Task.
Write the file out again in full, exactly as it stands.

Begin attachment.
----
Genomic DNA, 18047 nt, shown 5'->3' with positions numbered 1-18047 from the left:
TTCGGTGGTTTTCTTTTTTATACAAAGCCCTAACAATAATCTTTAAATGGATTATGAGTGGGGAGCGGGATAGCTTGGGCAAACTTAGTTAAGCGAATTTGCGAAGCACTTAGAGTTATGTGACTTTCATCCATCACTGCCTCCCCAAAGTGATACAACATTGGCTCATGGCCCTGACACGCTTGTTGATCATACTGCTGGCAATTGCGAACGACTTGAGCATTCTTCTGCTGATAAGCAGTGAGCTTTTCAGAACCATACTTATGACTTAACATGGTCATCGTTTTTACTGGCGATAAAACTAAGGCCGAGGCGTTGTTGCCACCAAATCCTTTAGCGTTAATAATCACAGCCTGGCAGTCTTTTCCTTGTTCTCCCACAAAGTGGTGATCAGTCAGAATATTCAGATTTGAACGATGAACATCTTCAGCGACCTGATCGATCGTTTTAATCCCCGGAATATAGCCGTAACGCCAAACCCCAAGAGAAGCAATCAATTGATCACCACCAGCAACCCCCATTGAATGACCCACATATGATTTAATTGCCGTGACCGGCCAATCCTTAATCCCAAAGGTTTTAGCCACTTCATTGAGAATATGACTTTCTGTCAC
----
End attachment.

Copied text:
Genomic DNA, 18047 nt, shown 5'->3' with positions numbered 1-18047 from the left:
TTCGGTGGTTTTCTTTTTTATACAAAGCCCTAACAATAATCTTTAAATGGATTATGAGTGGGGAGCGGGATAGCTTGGGCAAACTTAGTTAAGCGAATTTGCGAAGCACTTAGAGTTATGTGACTTTCATCCATCACTGCCTCCCCAAAGTGATACAACATTGGCTCATGGCCCTGACACGCTTGTTGATCATACTGCTGGCAATTGCGAACGACTTGAGCATTCTTCTGCTGATAAGCAGTGAGCTTTTCAGAACCATACTTATGACTTAACATGGTCATCGTTTTTACTGGCGATAAAACTAAGGCCGAGGCGTTGTTGCCACCAAATCCTTTAGCGTTAATAATCACAGCCTGGCAGTCTTTTCCTTGTTCTCCCACAAAGTGGTGATCAGTCAGAATATTCAGATTTGAACGATGAACATCTTCAGCGACCTGATCGATCGTTTTAATCCCCGGAATATAGCCGTAACGCCAAACCCCAAGAGAAGCAATCAATTGATCACCACCAGCAACCCCCATTGAATGACCCACATATGATTTAATTGCCGTGACCGGCCAATCCTTAATCCCAAAGGTTTTAGCCACTTCATTGAGAATATGACTTTCTGTCAC